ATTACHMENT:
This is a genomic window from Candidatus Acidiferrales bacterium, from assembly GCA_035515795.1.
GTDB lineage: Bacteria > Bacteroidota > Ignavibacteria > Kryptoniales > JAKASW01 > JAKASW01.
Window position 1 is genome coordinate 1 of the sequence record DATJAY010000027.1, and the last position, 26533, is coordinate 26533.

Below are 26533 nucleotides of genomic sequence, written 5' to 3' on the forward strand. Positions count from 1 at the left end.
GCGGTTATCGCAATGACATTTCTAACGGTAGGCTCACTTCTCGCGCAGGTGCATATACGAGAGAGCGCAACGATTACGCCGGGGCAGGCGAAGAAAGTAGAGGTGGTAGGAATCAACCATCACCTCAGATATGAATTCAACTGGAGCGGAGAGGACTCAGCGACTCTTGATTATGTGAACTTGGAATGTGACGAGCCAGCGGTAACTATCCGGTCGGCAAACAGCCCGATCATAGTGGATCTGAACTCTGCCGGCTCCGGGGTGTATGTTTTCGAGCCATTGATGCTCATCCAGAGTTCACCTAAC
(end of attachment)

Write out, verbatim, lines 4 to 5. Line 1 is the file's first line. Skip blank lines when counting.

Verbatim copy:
Below are 26533 nucleotides of genomic sequence, written 5' to 3' on the forward strand. Positions count from 1 at the left end.
GCGGTTATCGCAATGACATTTCTAACGGTAGGCTCACTTCTCGCGCAGGTGCATATACGAGAGAGCGCAACGATTACGCCGGGGCAGGCGAAGAAAGTAGAGGTGGTAGGAATCAACCATCACCTCAGATATGAATTCAACTGGAGCGGAGAGGACTCAGCGACTCTTGATTATGTGAACTTGGAATGTGACGAGCCAGCGGTAACTATCCGGTCGGCAAACAGCCCGATCATAGTGGATCTGAACTCTGCCGGCTCCGGGGTGTATGTTTTCGAGCCATTGATGCTCATCCAGAGTTCACCTAAC